The riders take a respite from the mountains today as the Tour de France embarks on a long and potentially tricky transitional stage before the peloton heads to the Alps in the final week of Le Tour.
On paper today’s 208km trek from Montelimar to Villars-Les-Dombes Bird Park looks fairly straightforward. But with some false flats, and the wind to contend with it could become another stage where echelons play a vital part.
But after two punishing days in the high mountains the main GC contenders will be hoping their respective teams keep them up-front and out of the way of any potentially splits that could happen in today’s stage.
The final week of the Tour is nearly nigh, and with that means the introduction of the Alpine passes; the passes that will ultimately decide the fate of the race.
Stage 13 recap
After the drama that engulfed stage 12; the organisers were hoping for a quiet start to proceedings the next day; but the tragic events that unfolded in Nice on Thursday night bought about uncertainty of whether the individual time-trial was going to go ahead, it did with a minutes silence at the beginning and at the end of the stage with the Jersey holders.
The actual days racing was a perfect tribute to those that lost their lives – all the riders gave their all in the hilly 37km course, and it was a time-triallist specialist that came out on top with a blistering time.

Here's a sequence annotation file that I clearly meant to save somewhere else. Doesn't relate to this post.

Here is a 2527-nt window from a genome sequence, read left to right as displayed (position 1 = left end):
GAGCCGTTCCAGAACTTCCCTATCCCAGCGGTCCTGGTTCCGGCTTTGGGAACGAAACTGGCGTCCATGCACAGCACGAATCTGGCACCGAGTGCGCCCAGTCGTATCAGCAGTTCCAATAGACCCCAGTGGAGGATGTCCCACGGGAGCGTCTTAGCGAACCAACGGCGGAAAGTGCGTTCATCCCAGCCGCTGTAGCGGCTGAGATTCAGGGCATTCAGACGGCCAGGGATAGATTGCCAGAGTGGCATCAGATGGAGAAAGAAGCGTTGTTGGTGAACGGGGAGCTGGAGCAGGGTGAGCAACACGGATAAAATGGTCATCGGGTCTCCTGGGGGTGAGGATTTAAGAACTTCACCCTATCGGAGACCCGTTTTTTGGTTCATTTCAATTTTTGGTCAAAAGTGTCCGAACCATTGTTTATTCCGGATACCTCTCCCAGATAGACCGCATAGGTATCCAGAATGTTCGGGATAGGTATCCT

Tom Dumoulin (Giant-Alpecin) has now won two stages of this year’s Tour and with the Rio Olympics just around the corner, you can’t look any further than him for the Gold medal in the TT in Rio.
But for the likes of Chris Froome (Team Sky), Adam Yates (Orica-BikeExchange) they all posted really good efforts, and for the leader he increased his advantage to Nairo Quintana (Movistar) to almost three minutes which is a healthy lead to take into the last week.
At the moment Trek Segafredo’s Bauke Mollema is his closest rival, a minute 47seconds back, and then Yates; who posted a superb time in a discipline which is certainly not his strongest, is now 2mins45s behind the Maillot Jaune holder.
Stage 14 is the penultimate chance for the sprinters to taste victory in the Tour
Although, on paper it looks to be a fairly flat stage, it’s deceivingly hilly. There are a few little leg-burners in the shape of the Cote de Puy-Saint-Martin (3.6km, 5.2%), Cote du Four-a-Chaux (3.9km, 4.2%), and the Cote d’Hauterives (2.1km, 5.5%) which the riders will have to contend with, and then throw in the wind, it could become an difficult day for the peloton.
There are going to be plenty of Green Jersey points up for grabs today, a sprint at La Fayette will be of interest, and then whoever crosses the line first will also gain 50 points as the likes of Mark Cavendish (Dimension Data), Andre Greipel (Lotto-Soudal), and Marcel Kittel (Etixx Quickstep) look to chase down Peter Sagan (Tinkoff-Saxo).